Whether your maintenance and reliability team is gathering data from condition monitoring sensors, a vibration analyzer (such as the Fluke 810 or Prüftechnik VibXpert II), or portable test tools, they will have the data they need to make critical decisions and complete necessary jobs.
(Speaking of condition monitoring sensors, please stay tuned for some exciting news we at Fluke Reliability have to share in early May.)
John Bernet, a mechanical application reliability specialist at Fluke Reliability, advises maintenance teams on starting and sustaining successful reliability programs. He recommends a tiered maintenance approach, like a hospital would use. As he puts it, “Nurses and general practice doctors see far more patients than specialists, so don’t assume that you need a lot of reliability experts to get the job done.”
Instead, provide your technicians with training, thoughtful assignments, and screening-level technology so they can be the eyes and ears of your more experienced staff. Technicians and sensors can gather much of the asset health data needed to catch machine degradation in its early stages.
Suppose you went to the doctor and just said, “it hurts.” There’s no way the doctor is going to know what to do without more data. So the doctor’s going to ask you, “Where does it hurt? How badly does it hurt? And when does it hurt?”
You can apply this to your machines. Data is just a number; analytics is learning from the machine. You can know when the vibration is high, what was going on at that time, and how bad was the situation. For example, if I just have a lot of data coming in with many numbers, but I don’t know what’s happening to the machine when that number is coming in, then it’s a waste of time. But we know that by using rule bases and algorithms and analytics, we can help customers learn from their machines and drive business value in the process.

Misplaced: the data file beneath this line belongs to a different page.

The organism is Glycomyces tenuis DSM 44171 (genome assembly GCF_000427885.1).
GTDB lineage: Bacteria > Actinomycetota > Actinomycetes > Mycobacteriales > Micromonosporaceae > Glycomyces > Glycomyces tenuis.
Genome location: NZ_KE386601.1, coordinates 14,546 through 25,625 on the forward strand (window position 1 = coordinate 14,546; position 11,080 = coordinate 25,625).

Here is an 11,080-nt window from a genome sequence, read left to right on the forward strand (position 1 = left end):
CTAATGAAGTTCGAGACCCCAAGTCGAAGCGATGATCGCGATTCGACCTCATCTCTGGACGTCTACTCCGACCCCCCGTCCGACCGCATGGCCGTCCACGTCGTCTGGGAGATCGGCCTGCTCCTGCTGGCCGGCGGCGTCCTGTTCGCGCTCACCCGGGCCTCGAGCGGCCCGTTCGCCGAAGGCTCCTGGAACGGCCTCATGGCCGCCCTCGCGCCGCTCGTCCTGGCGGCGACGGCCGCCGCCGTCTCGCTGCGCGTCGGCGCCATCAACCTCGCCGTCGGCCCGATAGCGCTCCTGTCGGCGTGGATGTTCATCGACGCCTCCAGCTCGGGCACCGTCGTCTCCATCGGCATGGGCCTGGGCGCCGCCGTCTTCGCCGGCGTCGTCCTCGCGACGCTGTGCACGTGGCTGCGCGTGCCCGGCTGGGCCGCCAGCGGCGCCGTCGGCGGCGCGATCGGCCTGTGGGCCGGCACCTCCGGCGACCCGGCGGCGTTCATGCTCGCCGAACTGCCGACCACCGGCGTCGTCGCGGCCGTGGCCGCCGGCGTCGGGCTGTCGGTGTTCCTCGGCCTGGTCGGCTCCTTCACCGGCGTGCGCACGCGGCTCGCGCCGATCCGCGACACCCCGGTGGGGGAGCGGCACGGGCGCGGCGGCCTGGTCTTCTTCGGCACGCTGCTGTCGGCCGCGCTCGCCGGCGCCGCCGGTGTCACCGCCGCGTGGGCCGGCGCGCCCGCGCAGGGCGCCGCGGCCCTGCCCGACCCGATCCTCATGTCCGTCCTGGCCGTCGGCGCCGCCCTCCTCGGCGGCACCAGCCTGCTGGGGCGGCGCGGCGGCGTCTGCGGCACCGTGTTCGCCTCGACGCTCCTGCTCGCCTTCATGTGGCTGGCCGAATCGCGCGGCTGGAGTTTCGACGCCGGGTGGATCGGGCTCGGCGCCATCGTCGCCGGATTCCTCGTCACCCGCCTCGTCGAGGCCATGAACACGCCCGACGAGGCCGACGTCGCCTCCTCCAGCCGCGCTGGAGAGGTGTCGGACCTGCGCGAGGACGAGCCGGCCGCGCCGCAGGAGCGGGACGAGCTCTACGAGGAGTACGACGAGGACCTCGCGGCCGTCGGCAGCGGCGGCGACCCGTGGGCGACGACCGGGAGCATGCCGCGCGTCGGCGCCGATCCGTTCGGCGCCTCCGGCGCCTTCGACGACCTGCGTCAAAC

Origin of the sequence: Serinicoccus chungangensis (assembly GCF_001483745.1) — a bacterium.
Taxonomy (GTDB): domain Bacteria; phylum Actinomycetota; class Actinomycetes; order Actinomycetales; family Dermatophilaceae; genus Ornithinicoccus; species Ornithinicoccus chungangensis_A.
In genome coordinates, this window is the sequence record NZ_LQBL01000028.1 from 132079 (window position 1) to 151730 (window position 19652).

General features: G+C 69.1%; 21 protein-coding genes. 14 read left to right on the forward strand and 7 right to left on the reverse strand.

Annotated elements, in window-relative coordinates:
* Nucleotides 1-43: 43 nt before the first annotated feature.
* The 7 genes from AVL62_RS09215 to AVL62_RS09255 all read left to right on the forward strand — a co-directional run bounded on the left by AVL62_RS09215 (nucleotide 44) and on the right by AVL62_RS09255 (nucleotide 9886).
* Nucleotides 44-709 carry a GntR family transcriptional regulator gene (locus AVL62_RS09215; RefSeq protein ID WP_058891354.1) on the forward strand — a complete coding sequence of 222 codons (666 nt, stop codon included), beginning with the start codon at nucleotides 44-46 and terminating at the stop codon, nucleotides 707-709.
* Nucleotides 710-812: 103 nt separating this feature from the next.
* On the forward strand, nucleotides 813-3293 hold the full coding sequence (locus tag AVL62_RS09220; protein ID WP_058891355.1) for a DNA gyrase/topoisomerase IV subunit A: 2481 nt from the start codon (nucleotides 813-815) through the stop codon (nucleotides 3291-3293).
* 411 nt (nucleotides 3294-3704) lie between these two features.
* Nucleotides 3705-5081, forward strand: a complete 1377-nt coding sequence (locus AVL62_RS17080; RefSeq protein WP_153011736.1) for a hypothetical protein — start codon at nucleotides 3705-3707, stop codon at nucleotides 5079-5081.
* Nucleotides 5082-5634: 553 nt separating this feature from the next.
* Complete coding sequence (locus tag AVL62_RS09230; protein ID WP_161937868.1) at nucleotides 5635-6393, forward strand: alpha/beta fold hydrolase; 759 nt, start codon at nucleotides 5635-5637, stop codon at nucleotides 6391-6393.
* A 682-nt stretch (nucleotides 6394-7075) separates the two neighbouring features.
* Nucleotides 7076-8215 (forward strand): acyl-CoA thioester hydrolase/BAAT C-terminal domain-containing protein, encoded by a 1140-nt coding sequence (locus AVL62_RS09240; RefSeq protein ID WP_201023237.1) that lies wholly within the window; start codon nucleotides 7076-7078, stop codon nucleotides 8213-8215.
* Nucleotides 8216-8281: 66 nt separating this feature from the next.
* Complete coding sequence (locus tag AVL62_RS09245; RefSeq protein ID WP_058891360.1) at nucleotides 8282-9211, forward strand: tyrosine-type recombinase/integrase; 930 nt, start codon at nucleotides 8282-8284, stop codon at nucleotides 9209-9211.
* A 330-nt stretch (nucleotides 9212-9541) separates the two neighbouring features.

Back to the doctor’s office. You’ve probably noticed that a typical general practice physician is only concerned with a dozen or so conditions, such as colds, flu, broken bones, cuts, and viruses. They screen for the most common problems, which we do with analytics—there are thousands of faults you can find with a rotating machine. But there are only four that happen all the time: imbalance, misalignment, looseness, and bearings.
So, when you’re determining why a machine isn’t running correctly, don’t think of some exotic reason. Just start with those four faults. Instead of focusing your time on the hundreds or thousands of things that it probably isn’t going to be, focus on the few things that it probably is going to be.
At Fluke Reliability, our business supports companies in building data systems that provide cost-effective maintenance and reliability and helps them launch their reliability journeys. Our products inform customers about their assets’ health, and our software and services drive better maintenance decisions—improving productivity, driving uptime, and reducing costs.
Ankush Malhotra is President of Fluke Reliability. Previously Vice President and General Manager of Fluke Reliability, he has been with the Fluke Corporation since 2006.